Mortgage business rest keeps loan rates low.

Commercial mortgage interest rates showed little movement over the past 30 days, according to the Barron's/John B. Levy & Co. National Mortgage Survey of large institutional lenders nationwide. The Federal Reserve's 14% reduction in short-term rates had virtually no effect on the long-term commercial mortgage market, which had already factored the rate reduction into its pricing matrix. Mortgage rates remain at dazzling low levels as witnessed by the Barron's/Levy 10-year prime rate, which is now 7%.

January is traditionally a slow month for the business as both lenders and borrowers are recouping from the flurry of year-end closings and planning for the coming year. This january was no exception and, as a result, commitment volumes were well below the pace set for most of last year. A few survey members appeared to be somewhat concerned that their pipeline of deals was less than needed to meet their ambitious 1996 goals. But the grumbling wasn't enough to entice them to reduce spreads in order to speed up the pace of business.

Mortgage spreads -- the difference between mortgages and Treasuries of the same maturity -- were relatively unchanged. The Barron's/Levy 10-year prime spread of 1.45% hasn't moved of recent. More than a few survey members felt that current spreads were too low, especially given the overall level of rates. To be sure, if loan volume picks up, they will be the first to try and increase their take. But for now, they seem to be willing to merely sit and watch the market take form.

With the dismal Christmas selling season now behind, one might suspect that institutions are biting their nails over coming delinquencies in their retail portfolios. Though they may be privately nervous, survey members all seem to feel that it was the other guy's portfolio that would take the beating. To date, retail has been such a stellar performer that it's hard to get lending executives worked up about future defaults. For example, for 1995, the retail sector's default and delinquency charges, as measured by the Giliberto/Levy Commercial Mortgage Performance [], was only half as much as the overall Index's cost. In fact, retail was only a tad more delinquent than apartments, which remain the stellar performer of the real estate industry.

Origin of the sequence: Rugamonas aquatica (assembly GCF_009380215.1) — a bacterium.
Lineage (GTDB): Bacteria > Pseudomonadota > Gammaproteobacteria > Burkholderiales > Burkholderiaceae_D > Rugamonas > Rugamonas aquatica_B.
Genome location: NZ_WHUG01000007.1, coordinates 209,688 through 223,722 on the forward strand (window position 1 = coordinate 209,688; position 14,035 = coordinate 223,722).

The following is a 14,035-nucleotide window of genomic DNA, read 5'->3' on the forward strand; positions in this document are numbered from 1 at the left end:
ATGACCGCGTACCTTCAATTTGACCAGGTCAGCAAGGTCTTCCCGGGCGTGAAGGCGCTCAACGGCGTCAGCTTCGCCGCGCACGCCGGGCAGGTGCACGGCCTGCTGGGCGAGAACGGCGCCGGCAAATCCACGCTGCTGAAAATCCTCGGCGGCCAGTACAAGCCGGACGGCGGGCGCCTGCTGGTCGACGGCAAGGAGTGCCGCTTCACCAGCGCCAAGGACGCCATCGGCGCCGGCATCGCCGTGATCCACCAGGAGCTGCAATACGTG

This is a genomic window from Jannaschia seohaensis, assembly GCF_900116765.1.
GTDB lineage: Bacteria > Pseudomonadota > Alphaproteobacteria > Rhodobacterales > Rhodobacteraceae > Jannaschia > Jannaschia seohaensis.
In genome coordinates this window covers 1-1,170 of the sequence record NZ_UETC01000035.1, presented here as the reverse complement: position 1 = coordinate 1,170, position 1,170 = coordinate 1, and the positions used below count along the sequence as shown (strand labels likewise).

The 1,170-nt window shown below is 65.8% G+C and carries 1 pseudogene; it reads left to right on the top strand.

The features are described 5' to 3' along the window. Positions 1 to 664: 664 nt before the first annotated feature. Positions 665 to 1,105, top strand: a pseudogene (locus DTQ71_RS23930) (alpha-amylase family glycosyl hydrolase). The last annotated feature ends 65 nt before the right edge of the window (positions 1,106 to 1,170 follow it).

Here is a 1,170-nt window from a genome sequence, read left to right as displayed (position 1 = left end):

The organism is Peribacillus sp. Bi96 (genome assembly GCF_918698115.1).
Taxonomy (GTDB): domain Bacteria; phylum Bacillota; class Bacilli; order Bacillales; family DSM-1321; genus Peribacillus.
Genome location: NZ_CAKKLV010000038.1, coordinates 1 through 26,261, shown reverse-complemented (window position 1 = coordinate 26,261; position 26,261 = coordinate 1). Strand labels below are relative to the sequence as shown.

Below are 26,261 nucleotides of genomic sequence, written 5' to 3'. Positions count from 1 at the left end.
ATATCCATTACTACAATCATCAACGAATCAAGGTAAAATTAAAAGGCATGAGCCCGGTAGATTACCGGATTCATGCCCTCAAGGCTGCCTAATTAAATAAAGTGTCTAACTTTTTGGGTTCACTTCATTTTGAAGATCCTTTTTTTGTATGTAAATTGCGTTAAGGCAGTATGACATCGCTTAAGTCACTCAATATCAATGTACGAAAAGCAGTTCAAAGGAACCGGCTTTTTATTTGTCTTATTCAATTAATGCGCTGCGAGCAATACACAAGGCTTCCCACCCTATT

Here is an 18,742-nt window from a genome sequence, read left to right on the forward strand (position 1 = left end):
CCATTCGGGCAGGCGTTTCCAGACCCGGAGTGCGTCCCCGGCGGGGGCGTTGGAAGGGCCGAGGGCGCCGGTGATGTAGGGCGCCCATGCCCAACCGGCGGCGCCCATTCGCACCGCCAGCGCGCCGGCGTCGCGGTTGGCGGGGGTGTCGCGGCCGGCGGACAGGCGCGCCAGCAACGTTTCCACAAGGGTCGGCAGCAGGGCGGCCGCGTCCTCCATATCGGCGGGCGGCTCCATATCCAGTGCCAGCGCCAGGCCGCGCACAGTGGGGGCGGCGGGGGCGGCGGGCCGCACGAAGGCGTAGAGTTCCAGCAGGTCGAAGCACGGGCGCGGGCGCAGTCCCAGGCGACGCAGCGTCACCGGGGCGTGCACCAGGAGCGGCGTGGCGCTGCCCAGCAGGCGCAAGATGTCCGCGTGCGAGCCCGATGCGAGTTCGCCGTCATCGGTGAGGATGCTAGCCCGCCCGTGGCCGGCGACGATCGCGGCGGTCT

But frankly, the outside analysts are not nearly so sanguine. They are particularly concerned about "big box" retail, which covers stores of 40,000 sq. ft. or larger. They convincingly argue that the number of tenants who can take these spaces are declining and that the credit of the group as a whole is weakening. Many survey members have taken the warning to heart and are either refusing to do new "big box" or "power strip" centers or are greatly reducing their maximum loans to value on these transactions in order to protect against any coming default. But these recent defensive moves do not protect against loans which are already in the portfolio.

Commercial mortgage backed securities originations declined some 10% to $18 billion from the previous year. Estimates for 1996 are for volume of about $18 billion to $20 billion, which would be consistent with origination levels for the past two years.

Ideas and comments are welcomed by E-Mail: [email protected]

Hide comments


  • Allowed HTML tags: <em> <strong> <blockquote> <br> <p>

Plain text

  • No HTML tags allowed.
  • Web page addresses and e-mail addresses turn into links automatically.
  • Lines and paragraphs break automatically.